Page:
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The Big Picture Of The Great Depression
The crisis swept over France and Germany and Britain alike—and they all nearly foundered. Now more than ever, it is important to remember it didn’t just happen here.
August/September 1986 | Volume 37, Issue 5
Hoover has been subject to much criticism for the way in which he tried to put the blame for the Depression on the shoulders of others. In his memoirs he offered an elaborate explanation, complete with footnote references to the work of many economists and other experts. “The Depression was not started in the United States,” he insisted. The “primary cause” was the World War. In four-fifths of what he called the “economically sensitive” nations of the world, including such remote areas as Bolivia, Bulgaria, and Australia, the downturn was noticeable long before 1929, a time when the United States was enjoying a period of great prosperity.
Hoover blamed America’s post-1929 troubles on an “orgy of stock speculation” resulting from the cheap-money policies adopted by the “mediocrities” who made up the majority of the Federal Reserve Board in a futile effort to support the value of the British pound and other European currencies. Hoover called Benjamin Strong, the governor of the Federal Reserve Bank of New York, a “mental annex of Europe,” because the Fed had kept American interest rates low to discourage foreign investors.
According to Hoover, he had warned of the danger, but neither the Fed nor his predecessor, Calvin Coolidge (whom he detested), had taken his advice. Coolidge’s announcement at the end of his term that stocks were “cheap at current prices” was, Hoover believed, particularly unfortunate, since it undermined his efforts to check the speculative mania on Wall Street after his inauguration.
But Hoover could not use this argument to explain the decline that occurred in the United States in 1930, 1931, and 1932, when he was running the country. Instead he blamed the decline on foreign countries. European statesmen “did not have the courage to meet the real issues.” Their rivalries and their heavy spending on arms and “frantic public works programs to meet unemployment” led to unbalanced budgets and inflation that “tore their systems asunder.” These unsound policies led to the collapse of the German banking system in 1931, which transformed what would have been no more than a minor economic downturn into the Great Depression. “The hurricane that swept our shores,” wrote Hoover, was of European origin.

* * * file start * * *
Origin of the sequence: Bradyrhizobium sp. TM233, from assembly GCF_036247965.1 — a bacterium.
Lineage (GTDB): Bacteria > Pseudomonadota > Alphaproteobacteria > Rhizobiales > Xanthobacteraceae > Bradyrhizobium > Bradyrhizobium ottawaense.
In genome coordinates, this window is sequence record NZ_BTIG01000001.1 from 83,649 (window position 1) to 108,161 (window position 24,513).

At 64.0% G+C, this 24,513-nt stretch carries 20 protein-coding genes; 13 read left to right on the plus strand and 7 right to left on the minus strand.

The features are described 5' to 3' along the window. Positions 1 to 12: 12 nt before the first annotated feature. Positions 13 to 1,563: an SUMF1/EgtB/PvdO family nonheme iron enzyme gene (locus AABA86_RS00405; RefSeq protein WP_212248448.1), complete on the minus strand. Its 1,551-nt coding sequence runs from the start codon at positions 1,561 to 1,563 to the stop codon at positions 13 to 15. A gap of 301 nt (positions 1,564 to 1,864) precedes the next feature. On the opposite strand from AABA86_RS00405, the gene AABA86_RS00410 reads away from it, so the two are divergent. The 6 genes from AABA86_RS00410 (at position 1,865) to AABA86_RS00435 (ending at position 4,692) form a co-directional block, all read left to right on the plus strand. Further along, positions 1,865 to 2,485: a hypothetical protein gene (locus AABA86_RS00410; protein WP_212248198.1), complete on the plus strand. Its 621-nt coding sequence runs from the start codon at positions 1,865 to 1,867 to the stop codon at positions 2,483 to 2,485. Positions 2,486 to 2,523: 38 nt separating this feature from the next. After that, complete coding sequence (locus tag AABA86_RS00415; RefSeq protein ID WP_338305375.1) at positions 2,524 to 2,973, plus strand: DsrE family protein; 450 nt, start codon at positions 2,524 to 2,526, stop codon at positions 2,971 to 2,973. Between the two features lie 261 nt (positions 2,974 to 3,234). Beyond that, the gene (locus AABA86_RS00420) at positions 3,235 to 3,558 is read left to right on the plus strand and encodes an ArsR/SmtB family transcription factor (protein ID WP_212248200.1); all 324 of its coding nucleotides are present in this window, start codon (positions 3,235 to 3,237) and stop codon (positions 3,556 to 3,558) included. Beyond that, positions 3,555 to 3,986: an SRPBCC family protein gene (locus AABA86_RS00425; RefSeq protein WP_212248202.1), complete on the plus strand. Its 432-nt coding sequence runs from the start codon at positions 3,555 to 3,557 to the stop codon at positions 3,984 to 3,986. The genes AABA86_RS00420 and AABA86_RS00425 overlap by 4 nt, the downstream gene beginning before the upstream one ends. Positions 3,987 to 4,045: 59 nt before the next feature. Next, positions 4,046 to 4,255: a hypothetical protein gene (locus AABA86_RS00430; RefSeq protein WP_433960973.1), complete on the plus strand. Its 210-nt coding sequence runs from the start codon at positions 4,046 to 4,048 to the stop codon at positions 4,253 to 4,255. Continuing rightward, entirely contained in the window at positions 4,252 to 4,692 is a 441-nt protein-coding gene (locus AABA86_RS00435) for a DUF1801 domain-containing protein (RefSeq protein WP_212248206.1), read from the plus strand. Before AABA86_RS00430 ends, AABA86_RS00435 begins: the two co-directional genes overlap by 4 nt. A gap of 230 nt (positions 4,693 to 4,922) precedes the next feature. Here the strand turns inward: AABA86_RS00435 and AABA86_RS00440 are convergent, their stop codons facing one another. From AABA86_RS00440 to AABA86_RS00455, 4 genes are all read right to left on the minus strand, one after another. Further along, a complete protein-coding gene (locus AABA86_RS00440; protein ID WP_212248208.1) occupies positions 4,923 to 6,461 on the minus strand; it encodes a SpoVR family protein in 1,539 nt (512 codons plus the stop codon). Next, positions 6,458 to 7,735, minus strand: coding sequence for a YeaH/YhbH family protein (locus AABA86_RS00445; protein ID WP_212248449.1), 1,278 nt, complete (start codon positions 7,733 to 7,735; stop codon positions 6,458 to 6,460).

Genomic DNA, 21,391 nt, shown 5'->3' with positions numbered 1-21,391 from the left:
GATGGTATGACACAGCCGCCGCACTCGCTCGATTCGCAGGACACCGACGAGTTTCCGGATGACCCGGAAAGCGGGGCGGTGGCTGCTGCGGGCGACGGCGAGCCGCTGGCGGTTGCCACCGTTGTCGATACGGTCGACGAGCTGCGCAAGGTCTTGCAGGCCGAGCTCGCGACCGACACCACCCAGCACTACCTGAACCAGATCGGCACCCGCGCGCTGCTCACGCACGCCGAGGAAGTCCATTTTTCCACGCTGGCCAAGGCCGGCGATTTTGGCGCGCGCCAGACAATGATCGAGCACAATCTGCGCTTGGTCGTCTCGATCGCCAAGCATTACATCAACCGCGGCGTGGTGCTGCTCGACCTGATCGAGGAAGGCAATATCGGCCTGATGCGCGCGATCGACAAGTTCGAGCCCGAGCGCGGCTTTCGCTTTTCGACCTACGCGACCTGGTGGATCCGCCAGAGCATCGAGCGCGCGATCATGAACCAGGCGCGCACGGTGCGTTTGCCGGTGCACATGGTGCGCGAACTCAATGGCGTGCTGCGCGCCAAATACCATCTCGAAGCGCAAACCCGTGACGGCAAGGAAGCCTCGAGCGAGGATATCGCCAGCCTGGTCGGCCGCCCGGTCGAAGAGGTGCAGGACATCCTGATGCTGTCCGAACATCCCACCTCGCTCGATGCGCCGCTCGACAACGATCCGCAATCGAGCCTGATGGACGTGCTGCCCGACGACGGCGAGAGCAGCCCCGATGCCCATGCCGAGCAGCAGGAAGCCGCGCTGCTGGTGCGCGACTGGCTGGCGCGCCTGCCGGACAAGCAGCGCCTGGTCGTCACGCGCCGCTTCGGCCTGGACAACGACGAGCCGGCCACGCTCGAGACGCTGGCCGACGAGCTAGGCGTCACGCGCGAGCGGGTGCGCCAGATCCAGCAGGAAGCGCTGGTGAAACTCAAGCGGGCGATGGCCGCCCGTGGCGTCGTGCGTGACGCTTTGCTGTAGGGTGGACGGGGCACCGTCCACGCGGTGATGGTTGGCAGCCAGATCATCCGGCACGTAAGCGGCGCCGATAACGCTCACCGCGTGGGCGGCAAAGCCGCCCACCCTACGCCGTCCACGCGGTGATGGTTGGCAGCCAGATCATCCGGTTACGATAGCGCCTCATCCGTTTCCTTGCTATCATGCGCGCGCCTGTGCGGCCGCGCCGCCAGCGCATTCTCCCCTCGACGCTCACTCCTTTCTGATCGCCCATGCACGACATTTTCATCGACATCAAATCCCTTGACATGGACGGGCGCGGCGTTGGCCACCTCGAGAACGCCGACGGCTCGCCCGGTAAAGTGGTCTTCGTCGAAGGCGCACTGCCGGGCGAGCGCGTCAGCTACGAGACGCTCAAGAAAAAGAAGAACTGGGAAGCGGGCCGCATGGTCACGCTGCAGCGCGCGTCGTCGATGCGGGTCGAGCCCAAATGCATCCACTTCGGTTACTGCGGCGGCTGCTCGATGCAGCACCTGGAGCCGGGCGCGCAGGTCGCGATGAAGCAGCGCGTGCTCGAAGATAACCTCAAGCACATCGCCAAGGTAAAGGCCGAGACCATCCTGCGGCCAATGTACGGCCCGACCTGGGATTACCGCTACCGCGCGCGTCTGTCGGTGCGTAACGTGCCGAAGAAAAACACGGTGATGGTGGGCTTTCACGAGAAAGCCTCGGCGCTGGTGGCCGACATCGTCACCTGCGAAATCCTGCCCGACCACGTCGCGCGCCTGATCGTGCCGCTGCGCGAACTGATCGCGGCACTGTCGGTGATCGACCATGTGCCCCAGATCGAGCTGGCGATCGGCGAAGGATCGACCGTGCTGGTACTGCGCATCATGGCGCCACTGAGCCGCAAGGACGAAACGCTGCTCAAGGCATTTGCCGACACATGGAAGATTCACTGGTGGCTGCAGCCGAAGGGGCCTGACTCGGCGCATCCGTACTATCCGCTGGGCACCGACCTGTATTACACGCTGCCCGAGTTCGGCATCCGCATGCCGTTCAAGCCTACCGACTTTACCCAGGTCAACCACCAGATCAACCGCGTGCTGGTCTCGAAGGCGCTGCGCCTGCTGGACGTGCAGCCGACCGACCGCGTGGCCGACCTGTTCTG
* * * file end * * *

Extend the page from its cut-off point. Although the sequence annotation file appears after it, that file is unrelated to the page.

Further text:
These squirmings to avoid taking any responsibility for the Depression do Hoover no credit. But he was certainly not alone among statesmen of the time in doing so. Prime Minister MacDonald, a socialist, blamed capitalism for the debacle. “We are not on trial,” he said in 1930, “it is the system under which we live. It has broken down, not only on this little island…it has broken down everywhere as it was bound to break down.” The Germans argued that the Depression was political in origin. The harsh terms imposed on them by the Versailles Treaty, and especially the reparations payments that, they claimed, sapped the economic vitality of their country, had caused it. One conservative German economist blamed the World War naval blockade for his country’s troubles in the 1930s. In the nineteenth century “the English merchant fleet helped build up the world economy,” he said. During the war “the British navy helped to destroy it.”
When in its early stages the Depression appeared to be sparing France, French leaders took full credit for this happy circumstance. “France is a garden,” they explained. But when the slump became serious in 1932, they accused Great Britain of causing it by going off the gold standard and adopting other irresponsible monetary policies, and the United States of “exporting unemployment” by substituting machines for workers. “Mechanization,” a French economist explained in 1932, “is an essential element in the worsening of the depression.”
Commentators in most countries, including the United States, tended to see the Wall Street crash of October 1929 as the cause of the Depression, placing a rather large burden of explanation on a single, local event. But in a sense the Depression was like syphilis, which before its nature was understood was referred to in England as the French pox, as the Spanish disease in France, the Italian sickness in Spain, and so on.
When the nations began to suffer the effects of the Depression, most of the steps they took in trying to deal with it were either inadequate or counterproductive. Hoover’s signing of the Hawley-Smoot protective tariff further shriveled an already shrinking international trade. The measure has been universally deplored by historians, who point with evident relish to the fact that more than a thousand economists had urged the President to veto the bill. The measure was no doubt a mistake because it caused a further shrinking of economic activity, but blaming Hoover for the result ignores the policies of other countries, to say nothing of the uselessness of much of what the leading economists of the day were suggesting about how to end the Depression. Even Great Britain, a nation particularly dependent on international trade, adopted the protective imperial preference system, worked out with the dominions at Ottawa in 1932. Many Latin American countries, desperately short of foreign exchange because of the slumping prices of the raw materials they exported, tried to make do with home manufactures and protected these fledgling industries with tariffs. In Europe, country after country passed laws aimed at reducing their imports of wheat and other foreign food products.